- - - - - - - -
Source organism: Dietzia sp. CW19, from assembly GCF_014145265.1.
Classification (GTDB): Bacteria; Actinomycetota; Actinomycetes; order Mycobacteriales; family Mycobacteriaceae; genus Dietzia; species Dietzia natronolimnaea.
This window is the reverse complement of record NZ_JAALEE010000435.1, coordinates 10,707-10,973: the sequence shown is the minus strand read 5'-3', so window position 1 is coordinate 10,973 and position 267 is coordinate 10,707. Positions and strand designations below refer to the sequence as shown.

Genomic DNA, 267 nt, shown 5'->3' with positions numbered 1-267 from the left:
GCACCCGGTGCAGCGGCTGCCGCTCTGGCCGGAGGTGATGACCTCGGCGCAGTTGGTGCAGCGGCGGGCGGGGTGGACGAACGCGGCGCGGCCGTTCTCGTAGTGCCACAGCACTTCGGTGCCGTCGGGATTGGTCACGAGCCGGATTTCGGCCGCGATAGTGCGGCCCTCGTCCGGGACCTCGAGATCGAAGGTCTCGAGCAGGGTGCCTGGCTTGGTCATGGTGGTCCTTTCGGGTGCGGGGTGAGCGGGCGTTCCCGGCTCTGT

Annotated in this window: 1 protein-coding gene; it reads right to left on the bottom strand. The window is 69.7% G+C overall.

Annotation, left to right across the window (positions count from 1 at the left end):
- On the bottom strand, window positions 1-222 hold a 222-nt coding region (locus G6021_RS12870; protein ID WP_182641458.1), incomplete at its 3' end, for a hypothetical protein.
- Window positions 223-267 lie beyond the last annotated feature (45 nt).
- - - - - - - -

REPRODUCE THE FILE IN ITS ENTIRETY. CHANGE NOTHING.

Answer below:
Source organism: Dietzia sp. CW19, from assembly GCF_014145265.1.
Classification (GTDB): Bacteria; Actinomycetota; Actinomycetes; order Mycobacteriales; family Mycobacteriaceae; genus Dietzia; species Dietzia natronolimnaea.
This window is the reverse complement of record NZ_JAALEE010000435.1, coordinates 10,707-10,973: the sequence shown is the minus strand read 5'-3', so window position 1 is coordinate 10,973 and position 267 is coordinate 10,707. Positions and strand designations below refer to the sequence as shown.

Genomic DNA, 267 nt, shown 5'->3' with positions numbered 1-267 from the left:
GCACCCGGTGCAGCGGCTGCCGCTCTGGCCGGAGGTGATGACCTCGGCGCAGTTGGTGCAGCGGCGGGCGGGGTGGACGAACGCGGCGCGGCCGTTCTCGTAGTGCCACAGCACTTCGGTGCCGTCGGGATTGGTCACGAGCCGGATTTCGGCCGCGATAGTGCGGCCCTCGTCCGGGACCTCGAGATCGAAGGTCTCGAGCAGGGTGCCTGGCTTGGTCATGGTGGTCCTTTCGGGTGCGGGGTGAGCGGGCGTTCCCGGCTCTGT

Annotated in this window: 1 protein-coding gene; it reads right to left on the bottom strand. The window is 69.7% G+C overall.

Annotation, left to right across the window (positions count from 1 at the left end):
- On the bottom strand, window positions 1-222 hold a 222-nt coding region (locus G6021_RS12870; protein ID WP_182641458.1), incomplete at its 3' end, for a hypothetical protein.
- Window positions 223-267 lie beyond the last annotated feature (45 nt).